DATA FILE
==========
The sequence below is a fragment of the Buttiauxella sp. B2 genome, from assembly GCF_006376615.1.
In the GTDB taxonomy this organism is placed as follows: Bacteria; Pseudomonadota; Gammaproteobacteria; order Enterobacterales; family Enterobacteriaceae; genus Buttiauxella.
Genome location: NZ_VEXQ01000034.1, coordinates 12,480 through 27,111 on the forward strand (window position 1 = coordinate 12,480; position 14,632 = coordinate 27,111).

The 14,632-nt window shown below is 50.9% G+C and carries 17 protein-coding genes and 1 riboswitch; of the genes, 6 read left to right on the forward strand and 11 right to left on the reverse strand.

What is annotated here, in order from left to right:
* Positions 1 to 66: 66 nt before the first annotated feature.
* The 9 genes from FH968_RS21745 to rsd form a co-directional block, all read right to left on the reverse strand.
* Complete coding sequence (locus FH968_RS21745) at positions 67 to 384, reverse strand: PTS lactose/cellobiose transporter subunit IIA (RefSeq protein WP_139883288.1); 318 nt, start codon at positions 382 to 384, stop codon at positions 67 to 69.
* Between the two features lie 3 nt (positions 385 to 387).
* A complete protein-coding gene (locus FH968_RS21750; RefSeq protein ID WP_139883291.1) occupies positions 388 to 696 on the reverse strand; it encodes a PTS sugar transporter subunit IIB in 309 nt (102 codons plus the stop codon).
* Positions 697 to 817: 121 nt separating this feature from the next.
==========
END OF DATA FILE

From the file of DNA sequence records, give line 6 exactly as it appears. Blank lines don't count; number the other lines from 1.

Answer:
* Positions 1 to 66: 66 nt before the first annotated feature.